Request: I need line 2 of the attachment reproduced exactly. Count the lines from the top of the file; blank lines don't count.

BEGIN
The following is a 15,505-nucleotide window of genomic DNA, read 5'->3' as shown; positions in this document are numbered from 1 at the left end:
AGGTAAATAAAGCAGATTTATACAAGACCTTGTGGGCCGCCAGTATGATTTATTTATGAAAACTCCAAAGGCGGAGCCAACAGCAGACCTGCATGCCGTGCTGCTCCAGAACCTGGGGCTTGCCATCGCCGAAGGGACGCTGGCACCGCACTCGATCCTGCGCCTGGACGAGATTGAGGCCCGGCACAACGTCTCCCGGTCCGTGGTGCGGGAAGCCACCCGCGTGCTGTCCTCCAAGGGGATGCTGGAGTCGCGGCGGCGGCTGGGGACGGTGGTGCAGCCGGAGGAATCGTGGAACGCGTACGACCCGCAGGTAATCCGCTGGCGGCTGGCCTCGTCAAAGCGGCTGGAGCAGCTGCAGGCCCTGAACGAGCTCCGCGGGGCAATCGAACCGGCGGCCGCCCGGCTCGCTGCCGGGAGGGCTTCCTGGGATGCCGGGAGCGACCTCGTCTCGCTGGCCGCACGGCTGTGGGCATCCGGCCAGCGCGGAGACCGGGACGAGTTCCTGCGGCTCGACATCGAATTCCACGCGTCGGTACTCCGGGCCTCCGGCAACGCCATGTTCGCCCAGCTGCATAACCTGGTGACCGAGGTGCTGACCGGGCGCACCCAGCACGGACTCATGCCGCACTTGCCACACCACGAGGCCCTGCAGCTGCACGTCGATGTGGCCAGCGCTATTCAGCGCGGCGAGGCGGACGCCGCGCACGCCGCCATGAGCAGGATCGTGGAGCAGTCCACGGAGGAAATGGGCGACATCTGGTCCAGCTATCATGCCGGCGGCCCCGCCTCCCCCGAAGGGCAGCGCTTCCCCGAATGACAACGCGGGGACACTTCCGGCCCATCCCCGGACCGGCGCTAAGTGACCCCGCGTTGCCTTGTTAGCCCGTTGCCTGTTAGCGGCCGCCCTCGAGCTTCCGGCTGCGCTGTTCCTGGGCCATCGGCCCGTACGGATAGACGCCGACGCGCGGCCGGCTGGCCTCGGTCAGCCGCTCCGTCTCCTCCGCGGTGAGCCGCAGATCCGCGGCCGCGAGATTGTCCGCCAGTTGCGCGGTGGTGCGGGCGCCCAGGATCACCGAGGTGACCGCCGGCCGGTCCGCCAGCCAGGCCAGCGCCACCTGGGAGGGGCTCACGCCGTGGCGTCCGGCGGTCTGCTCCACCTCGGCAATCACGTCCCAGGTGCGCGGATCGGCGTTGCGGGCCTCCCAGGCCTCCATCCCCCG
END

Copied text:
AGGTAAATAAAGCAGATTTATACAAGACCTTGTGGGCCGCCAGTATGATTTATTTATGAAAACTCCAAAGGCGGAGCCAACAGCAGACCTGCATGCCGTGCTGCTCCAGAACCTGGGGCTTGCCATCGCCGAAGGGACGCTGGCACCGCACTCGATCCTGCGCCTGGACGAGATTGAGGCCCGGCACAACGTCTCCCGGTCCGTGGTGCGGGAAGCCACCCGCGTGCTGTCCTCCAAGGGGATGCTGGAGTCGCGGCGGCGGCTGGGGACGGTGGTGCAGCCGGAGGAATCGTGGAACGCGTACGACCCGCAGGTAATCCGCTGGCGGCTGGCCTCGTCAAAGCGGCTGGAGCAGCTGCAGGCCCTGAACGAGCTCCGCGGGGCAATCGAACCGGCGGCCGCCCGGCTCGCTGCCGGGAGGGCTTCCTGGGATGCCGGGAGCGACCTCGTCTCGCTGGCCGCACGGCTGTGGGCATCCGGCCAGCGCGGAGACCGGGACGAGTTCCTGCGGCTCGACATCGAATTCCACGCGTCGGTACTCCGGGCCTCCGGCAACGCCATGTTCGCCCAGCTGCATAACCTGGTGACCGAGGTGCTGACCGGGCGCACCCAGCACGGACTCATGCCGCACTTGCCACACCACGAGGCCCTGCAGCTGCACGTCGATGTGGCCAGCGCTATTCAGCGCGGCGAGGCGGACGCCGCGCACGCCGCCATGAGCAGGATCGTGGAGCAGTCCACGGAGGAAATGGGCGACATCTGGTCCAGCTATCATGCCGGCGGCCCCGCCTCCCCCGAAGGGCAGCGCTTCCCCGAATGACAACGCGGGGACACTTCCGGCCCATCCCCGGACCGGCGCTAAGTGACCCCGCGTTGCCTTGTTAGCCCGTTGCCTGTTAGCGGCCGCCCTCGAGCTTCCGGCTGCGCTGTTCCTGGGCCATCGGCCCGTACGGATAGACGCCGACGCGCGGCCGGCTGGCCTCGGTCAGCCGCTCCGTCTCCTCCGCGGTGAGCCGCAGATCCGCGGCCGCGAGATTGTCCGCCAGTTGCGCGGTGGTGCGGGCGCCCAGGATCACCGAGGTGACCGCCGGCCGGTCCGCCAGCCAGGCCAGCGCCACCTGGGAGGGGCTCACGCCGTGGCGTCCGGCGGTCTGCTCCACCTCGGCAATCACGTCCCAGGTGCGCGGATCGGCGTTGCGGGCCTCCCAGGCCTCCATCCCCCG